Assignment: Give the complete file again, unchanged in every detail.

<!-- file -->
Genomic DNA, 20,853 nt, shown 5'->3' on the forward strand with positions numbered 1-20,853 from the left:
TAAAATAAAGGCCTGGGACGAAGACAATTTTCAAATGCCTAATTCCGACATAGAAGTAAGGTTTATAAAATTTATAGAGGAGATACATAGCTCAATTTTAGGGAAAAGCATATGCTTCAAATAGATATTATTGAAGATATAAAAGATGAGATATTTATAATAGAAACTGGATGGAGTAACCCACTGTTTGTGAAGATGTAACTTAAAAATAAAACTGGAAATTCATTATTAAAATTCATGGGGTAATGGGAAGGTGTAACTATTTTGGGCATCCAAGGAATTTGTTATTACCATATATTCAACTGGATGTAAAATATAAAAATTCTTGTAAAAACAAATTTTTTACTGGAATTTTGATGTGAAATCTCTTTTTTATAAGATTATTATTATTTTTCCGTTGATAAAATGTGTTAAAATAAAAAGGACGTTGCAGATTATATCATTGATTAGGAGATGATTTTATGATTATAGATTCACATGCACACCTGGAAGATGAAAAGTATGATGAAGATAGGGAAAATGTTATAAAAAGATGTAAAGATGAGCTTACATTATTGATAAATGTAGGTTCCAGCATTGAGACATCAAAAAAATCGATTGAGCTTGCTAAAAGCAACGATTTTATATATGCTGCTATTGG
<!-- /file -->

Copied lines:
Genomic DNA, 20,853 nt, shown 5'->3' on the forward strand with positions numbered 1-20,853 from the left:
TAAAATAAAGGCCTGGGACGAAGACAATTTTCAAATGCCTAATTCCGACATAGAAGTAAGGTTTATAAAATTTATAGAGGAGATACATAGCTCAATTTTAGGGAAAAGCATATGCTTCAAATAGATATTATTGAAGATATAAAAGATGAGATATTTATAATAGAAACTGGATGGAGTAACCCACTGTTTGTGAAGATGTAACTTAAAAATAAAACTGGAAATTCATTATTAAAATTCATGGGGTAATGGGAAGGTGTAACTATTTTGGGCATCCAAGGAATTTGTTATTACCATATATTCAACTGGATGTAAAATATAAAAATTCTTGTAAAAACAAATTTTTTACTGGAATTTTGATGTGAAATCTCTTTTTTATAAGATTATTATTATTTTTCCGTTGATAAAATGTGTTAAAATAAAAAGGACGTTGCAGATTATATCATTGATTAGGAGATGATTTTATGATTATAGATTCACATGCACACCTGGAAGATGAAAAGTATGATGAAGATAGGGAAAATGTTATAAAAAGATGTAAAGATGAGCTTACATTATTGATAAATGTAGGTTCCAGCATTGAGACATCAAAAAAATCGATTGAGCTTGCTAAAAGCAACGATTTTATATATGCTGCTATTGG